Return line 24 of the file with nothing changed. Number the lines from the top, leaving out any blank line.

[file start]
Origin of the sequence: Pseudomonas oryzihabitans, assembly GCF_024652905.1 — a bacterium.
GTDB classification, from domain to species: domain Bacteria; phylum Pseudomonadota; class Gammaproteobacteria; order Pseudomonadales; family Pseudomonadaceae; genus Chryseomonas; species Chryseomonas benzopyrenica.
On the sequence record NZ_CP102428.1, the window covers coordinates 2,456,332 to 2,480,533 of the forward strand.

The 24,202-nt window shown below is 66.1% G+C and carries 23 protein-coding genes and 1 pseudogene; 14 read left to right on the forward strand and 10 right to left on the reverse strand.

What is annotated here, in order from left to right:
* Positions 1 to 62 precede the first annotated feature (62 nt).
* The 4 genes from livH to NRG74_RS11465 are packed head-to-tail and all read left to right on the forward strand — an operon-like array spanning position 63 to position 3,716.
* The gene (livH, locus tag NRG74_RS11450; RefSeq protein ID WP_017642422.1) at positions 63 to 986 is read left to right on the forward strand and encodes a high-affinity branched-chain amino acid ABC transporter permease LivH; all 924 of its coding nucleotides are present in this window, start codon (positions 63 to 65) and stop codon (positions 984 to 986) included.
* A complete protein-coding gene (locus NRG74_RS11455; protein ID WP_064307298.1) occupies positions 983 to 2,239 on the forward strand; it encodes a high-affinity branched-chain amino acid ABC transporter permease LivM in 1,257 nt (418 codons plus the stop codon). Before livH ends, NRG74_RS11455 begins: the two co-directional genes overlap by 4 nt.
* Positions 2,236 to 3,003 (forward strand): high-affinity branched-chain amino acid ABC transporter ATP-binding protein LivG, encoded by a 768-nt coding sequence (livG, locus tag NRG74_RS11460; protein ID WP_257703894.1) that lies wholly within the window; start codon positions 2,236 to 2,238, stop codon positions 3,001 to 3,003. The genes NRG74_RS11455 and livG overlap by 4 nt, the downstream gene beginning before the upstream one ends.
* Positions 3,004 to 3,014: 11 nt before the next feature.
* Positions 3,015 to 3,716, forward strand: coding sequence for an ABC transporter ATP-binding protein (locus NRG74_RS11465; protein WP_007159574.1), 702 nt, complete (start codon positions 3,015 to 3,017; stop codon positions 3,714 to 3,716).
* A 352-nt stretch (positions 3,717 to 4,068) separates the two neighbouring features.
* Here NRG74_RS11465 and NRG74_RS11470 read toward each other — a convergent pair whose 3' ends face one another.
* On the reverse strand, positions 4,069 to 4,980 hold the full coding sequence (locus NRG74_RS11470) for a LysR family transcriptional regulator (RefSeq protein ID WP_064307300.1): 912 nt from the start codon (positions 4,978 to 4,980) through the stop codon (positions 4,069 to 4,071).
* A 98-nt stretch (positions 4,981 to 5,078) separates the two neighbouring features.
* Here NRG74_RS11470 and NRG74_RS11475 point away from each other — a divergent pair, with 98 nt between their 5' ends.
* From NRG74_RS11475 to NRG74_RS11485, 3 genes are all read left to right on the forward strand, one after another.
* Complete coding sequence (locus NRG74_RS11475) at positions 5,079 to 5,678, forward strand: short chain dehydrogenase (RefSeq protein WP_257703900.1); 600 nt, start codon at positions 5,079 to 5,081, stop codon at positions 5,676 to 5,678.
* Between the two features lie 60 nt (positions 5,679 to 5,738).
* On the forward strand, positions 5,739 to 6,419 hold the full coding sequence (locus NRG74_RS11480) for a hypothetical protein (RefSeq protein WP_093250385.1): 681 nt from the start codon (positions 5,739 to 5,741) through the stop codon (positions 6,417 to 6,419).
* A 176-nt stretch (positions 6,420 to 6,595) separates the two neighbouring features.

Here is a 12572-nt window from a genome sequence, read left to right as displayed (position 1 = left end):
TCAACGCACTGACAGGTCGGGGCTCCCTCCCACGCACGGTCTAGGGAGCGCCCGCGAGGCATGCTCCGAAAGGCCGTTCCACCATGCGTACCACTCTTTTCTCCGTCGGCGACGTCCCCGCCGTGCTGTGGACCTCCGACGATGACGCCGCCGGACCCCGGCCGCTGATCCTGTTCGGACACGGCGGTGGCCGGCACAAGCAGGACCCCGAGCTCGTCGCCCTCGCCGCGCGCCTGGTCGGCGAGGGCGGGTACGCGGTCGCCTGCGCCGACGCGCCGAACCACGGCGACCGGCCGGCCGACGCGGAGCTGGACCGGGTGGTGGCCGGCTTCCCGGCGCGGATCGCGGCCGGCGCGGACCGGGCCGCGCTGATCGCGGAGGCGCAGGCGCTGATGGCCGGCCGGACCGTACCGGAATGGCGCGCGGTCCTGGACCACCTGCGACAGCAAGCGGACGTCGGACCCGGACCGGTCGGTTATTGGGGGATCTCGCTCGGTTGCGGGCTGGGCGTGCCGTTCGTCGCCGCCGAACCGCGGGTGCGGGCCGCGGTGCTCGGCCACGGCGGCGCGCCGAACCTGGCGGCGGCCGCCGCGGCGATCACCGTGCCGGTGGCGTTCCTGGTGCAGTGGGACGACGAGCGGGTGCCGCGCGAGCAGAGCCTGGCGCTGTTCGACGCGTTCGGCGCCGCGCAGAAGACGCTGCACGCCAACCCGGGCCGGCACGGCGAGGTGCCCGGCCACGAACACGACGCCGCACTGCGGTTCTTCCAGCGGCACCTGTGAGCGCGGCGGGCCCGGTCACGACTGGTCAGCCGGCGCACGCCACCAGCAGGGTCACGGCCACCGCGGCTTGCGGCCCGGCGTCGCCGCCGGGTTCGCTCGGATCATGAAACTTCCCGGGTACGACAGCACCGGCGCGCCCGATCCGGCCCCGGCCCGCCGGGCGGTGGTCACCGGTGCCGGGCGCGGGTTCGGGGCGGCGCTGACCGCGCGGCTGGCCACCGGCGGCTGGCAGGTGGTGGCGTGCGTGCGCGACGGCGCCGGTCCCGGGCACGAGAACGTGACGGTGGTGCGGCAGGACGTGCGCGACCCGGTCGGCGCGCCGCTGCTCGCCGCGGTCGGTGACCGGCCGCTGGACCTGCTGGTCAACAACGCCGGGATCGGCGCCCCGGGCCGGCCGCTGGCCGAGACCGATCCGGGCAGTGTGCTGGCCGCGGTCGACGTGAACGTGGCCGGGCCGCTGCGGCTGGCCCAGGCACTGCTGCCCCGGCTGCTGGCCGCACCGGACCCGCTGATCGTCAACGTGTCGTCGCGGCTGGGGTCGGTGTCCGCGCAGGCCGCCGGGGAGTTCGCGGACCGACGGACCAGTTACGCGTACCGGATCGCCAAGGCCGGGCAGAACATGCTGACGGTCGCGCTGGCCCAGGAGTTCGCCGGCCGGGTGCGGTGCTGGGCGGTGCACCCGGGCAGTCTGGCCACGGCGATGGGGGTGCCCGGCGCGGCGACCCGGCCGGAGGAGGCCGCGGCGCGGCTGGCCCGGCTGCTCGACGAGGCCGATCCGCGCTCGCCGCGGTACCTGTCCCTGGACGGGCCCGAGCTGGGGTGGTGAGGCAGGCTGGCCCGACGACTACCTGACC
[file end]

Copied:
TCAACGCACTGACAGGTCGGGGCTCCCTCCCACGCACGGTCTAGGGAGCGCCCGCGAGGCATGCTCCGAAAGGCCGTTCCACCATGCGTACCACTCTTTTCTCCGTCGGCGACGTCCCCGCCGTGCTGTGGACCTCCGACGATGACGCCGCCGGACCCCGGCCGCTGATCCTGTTCGGACACGGCGGTGGCCGGCACAAGCAGGACCCCGAGCTCGTCGCCCTCGCCGCGCGCCTGGTCGGCGAGGGCGGGTACGCGGTCGCCTGCGCCGACGCGCCGAACCACGGCGACCGGCCGGCCGACGCGGAGCTGGACCGGGTGGTGGCCGGCTTCCCGGCGCGGATCGCGGCCGGCGCGGACCGGGCCGCGCTGATCGCGGAGGCGCAGGCGCTGATGGCCGGCCGGACCGTACCGGAATGGCGCGCGGTCCTGGACCACCTGCGACAGCAAGCGGACGTCGGACCCGGACCGGTCGGTTATTGGGGGATCTCGCTCGGTTGCGGGCTGGGCGTGCCGTTCGTCGCCGCCGAACCGCGGGTGCGGGCCGCGGTGCTCGGCCACGGCGGCGCGCCGAACCTGGCGGCGGCCGCCGCGGCGATCACCGTGCCGGTGGCGTTCCTGGTGCAGTGGGACGACGAGCGGGTGCCGCGCGAGCAGAGCCTGGCGCTGTTCGACGCGTTCGGCGCCGCGCAGAAGACGCTGCACGCCAACCCGGGCCGGCACGGCGAGGTGCCCGGCCACGAACACGACGCCGCACTGCGGTTCTTCCAGCGGCACCTGTGAGCGCGGCGGGCCCGGTCACGACTGGTCAGCCGGCGCACGCCACCAGCAGGGTCACGGCCACCGCGGCTTGCGGCCCGGCGTCGCCGCCGGGTTCGCTCGGATCATGAAACTTCCCGGGTACGACAGCACCGGCGCGCCCGATCCGGCCCCGGCCCGCCGGGCGGTGGTCACCGGTGCCGGGCGCGGGTTCGGGGCGGCGCTGACCGCGCGGCTGGCCACCGGCGGCTGGCAGGTGGTGGCGTGCGTGCGCGACGGCGCCGGTCCCGGGCACGAGAACGTGACGGTGGTGCGGCAGGACGTGCGCGACCCGGTCGGCGCGCCGCTGCTCGCCGCGGTCGGTGACCGGCCGCTGGACCTGCTGGTCAACAACGCCGGGATCGGCGCCCCGGGCCGGCCGCTGGCCGAGACCGATCCGGGCAGTGTGCTGGCCGCGGTCGACGTGAACGTGGCCGGGCCGCTGCGGCTGGCCCAGGCACTGCTGCCCCGGCTGCTGGCCGCACCGGACCCGCTGATCGTCAACGTGTCGTCGCGGCTGGGGTCGGTGTCCGCGCAGGCCGCCGGGGAGTTCGCGGACCGACGGACCAGTTACGCGTACCGGATCGCCAAGGCCGGGCAGAACATGCTGACGGTCGCGCTGGCCCAGGAGTTCGCCGGCCGGGTGCGGTGCTGGGCGGTGCACCCGGGCAGTCTGGCCACGGCGATGGGGGTGCCCGGCGCGGCGACCCGGCCGGAGGAGGCCGCGGCGCGGCTGGCCCGGCTGCTCGACGAGGCCGATCCGCGCTCGCCGCGGTACCTGTCCCTGGACGGGCCCGAGCTGGGGTGGTGAGGCAGGCTGGCCCGACGACTACCTGACC